I know of a GP practice that was recently presented with an invoice from a patient. Not an invoice for services rendered; an invoice for the time that they had to spend in the waiting room to see their doctor. I don’t know what hourly rate this patient determined their time was worth, but I do know that patients believe that their time is valuable.
Why do we call the waiting room the waiting room instead of the practice foyer or reception?
You’ve heard the old saying that ‘time is money’, and working in a medical practice you are only too aware of this fact, right?
What you are selling is time. Time with a medical expert. Time is the unit of transaction. It is the means by which you determine how much to charge your customers. How much time did they receive?
Given this fact, you would think that timeliness in medical practices was just as important as in any service industry.
Why is it then that running-on-time is one of the key challenges we face in providing medical care? Why do we call the waiting room the waiting room instead of the practice foyer or reception? More importantly, what can we do to reduce patient wait times?
The heart of this issue is that the more complex the service provided, the wider the variance is for the amount time required to deliver it. We know from experience that there’s no such thing as a standard appointment length. There are simply too many factors at play that cannot be predicted, controlled, or planned for.
An efficient patient visit is one that inspires a return visit and long-term patient loyalty.
A patient is not a widget. She or he requires an undefined level of interaction whenever they walk into your practice. So how can you best manage your practice to ensure that your patients are not frustrated by wait times and your practitioners are not stressed by running behind?
Here are a few tricks I’ve used in the past to decrease wait times at my practice:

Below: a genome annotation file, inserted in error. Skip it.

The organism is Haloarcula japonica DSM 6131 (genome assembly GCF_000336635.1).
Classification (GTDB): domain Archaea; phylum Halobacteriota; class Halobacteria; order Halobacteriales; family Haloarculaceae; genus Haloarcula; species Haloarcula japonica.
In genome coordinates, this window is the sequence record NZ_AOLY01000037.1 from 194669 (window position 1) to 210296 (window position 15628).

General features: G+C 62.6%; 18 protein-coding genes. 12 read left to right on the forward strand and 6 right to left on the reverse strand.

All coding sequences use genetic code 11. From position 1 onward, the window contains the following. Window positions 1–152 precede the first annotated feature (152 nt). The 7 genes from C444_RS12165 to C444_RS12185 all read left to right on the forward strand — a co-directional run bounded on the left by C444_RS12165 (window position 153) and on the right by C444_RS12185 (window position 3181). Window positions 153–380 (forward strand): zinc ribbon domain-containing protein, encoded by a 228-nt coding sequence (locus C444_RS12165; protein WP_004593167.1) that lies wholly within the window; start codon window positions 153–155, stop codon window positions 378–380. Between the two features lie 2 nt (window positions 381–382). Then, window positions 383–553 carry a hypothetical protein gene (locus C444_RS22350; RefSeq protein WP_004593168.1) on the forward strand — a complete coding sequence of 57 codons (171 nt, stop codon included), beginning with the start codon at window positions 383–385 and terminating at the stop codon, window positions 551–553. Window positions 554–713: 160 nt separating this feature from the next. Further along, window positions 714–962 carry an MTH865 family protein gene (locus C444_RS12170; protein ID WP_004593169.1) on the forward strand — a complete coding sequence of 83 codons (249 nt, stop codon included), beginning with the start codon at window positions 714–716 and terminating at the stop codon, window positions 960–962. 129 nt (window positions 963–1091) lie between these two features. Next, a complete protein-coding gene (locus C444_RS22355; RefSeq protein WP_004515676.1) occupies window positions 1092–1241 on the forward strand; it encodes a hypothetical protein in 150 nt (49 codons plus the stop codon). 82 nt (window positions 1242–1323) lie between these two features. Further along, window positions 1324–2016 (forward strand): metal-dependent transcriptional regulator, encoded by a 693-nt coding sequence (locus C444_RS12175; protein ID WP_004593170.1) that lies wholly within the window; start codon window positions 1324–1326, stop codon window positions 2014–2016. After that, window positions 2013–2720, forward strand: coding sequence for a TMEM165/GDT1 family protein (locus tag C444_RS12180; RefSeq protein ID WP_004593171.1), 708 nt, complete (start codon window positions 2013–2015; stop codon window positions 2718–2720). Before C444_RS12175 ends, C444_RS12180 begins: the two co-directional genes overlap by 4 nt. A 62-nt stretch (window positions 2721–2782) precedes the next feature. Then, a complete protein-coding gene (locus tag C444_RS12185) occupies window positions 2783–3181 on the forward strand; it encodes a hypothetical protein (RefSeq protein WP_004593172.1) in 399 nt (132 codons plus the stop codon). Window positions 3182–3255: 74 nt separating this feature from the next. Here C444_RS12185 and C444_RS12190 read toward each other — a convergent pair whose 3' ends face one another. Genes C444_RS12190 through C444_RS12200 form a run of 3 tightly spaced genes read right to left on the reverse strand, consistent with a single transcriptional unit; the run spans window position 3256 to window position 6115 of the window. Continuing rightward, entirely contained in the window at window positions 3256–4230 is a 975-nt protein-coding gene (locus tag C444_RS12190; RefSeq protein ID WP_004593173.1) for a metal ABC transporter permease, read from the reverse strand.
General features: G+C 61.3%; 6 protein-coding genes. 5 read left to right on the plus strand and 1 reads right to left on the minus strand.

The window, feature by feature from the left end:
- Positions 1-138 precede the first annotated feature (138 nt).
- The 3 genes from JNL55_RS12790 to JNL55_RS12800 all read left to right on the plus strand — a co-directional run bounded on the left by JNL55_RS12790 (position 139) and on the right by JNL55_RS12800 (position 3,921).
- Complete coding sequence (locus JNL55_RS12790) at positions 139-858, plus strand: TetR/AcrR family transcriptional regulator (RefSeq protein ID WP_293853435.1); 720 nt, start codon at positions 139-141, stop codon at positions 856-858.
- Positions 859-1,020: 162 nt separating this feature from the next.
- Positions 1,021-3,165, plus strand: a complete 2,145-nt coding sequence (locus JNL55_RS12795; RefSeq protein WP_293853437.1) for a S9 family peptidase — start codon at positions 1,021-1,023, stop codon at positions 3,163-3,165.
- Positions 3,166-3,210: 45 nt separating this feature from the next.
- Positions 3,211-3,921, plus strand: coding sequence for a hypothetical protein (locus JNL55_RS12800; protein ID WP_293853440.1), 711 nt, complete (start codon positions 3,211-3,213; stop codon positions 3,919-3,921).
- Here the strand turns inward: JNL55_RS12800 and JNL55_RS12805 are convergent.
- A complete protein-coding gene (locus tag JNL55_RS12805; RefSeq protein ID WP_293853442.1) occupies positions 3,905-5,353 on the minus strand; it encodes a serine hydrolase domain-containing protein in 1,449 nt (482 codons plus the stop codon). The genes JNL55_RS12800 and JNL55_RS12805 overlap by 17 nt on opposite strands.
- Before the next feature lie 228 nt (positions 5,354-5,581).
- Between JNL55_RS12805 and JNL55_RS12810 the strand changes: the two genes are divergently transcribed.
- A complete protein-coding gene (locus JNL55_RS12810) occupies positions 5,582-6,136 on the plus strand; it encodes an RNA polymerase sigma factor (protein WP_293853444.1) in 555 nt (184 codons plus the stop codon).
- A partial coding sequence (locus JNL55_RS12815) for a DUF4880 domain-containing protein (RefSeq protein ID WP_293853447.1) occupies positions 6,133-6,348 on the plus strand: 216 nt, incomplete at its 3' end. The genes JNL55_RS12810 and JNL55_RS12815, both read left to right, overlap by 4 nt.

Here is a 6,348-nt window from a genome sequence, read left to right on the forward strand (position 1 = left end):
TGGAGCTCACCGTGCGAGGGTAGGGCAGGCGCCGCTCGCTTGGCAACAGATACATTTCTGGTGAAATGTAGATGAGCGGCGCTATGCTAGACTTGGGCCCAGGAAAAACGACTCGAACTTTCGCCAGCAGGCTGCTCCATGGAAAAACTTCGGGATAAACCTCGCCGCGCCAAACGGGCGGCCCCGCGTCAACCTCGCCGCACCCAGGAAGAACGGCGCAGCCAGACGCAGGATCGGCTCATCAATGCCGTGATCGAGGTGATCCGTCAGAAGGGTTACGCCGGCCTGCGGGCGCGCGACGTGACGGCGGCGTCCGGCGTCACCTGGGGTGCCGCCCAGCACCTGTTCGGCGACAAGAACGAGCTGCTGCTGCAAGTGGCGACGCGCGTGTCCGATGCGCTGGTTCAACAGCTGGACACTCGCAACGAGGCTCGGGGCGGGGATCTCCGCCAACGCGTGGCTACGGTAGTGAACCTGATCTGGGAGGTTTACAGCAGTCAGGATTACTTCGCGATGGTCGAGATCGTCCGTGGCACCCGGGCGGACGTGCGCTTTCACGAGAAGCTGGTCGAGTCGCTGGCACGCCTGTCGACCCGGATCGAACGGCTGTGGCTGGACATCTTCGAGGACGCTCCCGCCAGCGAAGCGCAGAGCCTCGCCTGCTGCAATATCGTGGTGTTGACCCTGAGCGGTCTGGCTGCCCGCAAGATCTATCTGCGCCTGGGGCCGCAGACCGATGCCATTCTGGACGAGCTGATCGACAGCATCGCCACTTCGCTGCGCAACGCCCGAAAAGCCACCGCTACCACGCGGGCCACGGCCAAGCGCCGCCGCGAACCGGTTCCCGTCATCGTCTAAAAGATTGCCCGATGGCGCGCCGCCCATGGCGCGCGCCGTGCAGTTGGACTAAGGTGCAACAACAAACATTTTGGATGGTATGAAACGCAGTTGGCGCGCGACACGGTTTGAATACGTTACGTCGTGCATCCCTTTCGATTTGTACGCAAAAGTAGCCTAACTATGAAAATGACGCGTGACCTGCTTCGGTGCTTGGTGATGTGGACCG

Reception Staff Training
The use of simple phone scripts can help to determine the patient’s general needs, and therefore help you book the appropriate consult length. For example, when taking a booking over the phone, ask the following: ‘Do you mind if I ask the general nature of your issue, so that I may book you the appropriate amount of time with your doctor?’
With the right script your reception staff will come across as caring and thorough, rather than nosey and transactional.
Buzz Your Practitioners
If your doctors are running late, establish a signal you can use to give them the hurry up. Perhaps you could call their consult room phone and then hang up as a signal for them to get a move on.
Use an Online Booking System
An online booking system is a powerful tool to improve time management in any practice. An online booking system helps reception staff spend less time on the phone, and more time providing high quality care for your patients before and after their appointments. These interactions are highly under-valued as drivers of patient loyalty.
My practice has always used HealthEngine’s online booking system as it allows us to take bookings via both HealthEngine’s website as well as our own website, and it integrates easily with our PMS.
Report Wait Times
Show your practitioners what their average wait time is. You can obtain this detail from most PMS systems. Acknowledge timeliness, and focus on assisting those who routinely run late.
Nurses can be highly valuable in improving efficiency of patient care and the resulting timeliness. They can also give attention to patients whose doctor is running late to give them a quick blood pressure check or other ‘value add’ procedure. Nurses play a great role as a second stage waiting room.
This keeps patients happy and feeling as though they are progressing in their visit.
It’s a combination of all of the above that keeps a practice running smoothly and keeping to time.
We’ve placed a big effort on the efficiency of our practice as a means of making sure our patients come back to see us time and time again. An efficient patient visit is one that inspires a return visit and long-term patient loyalty.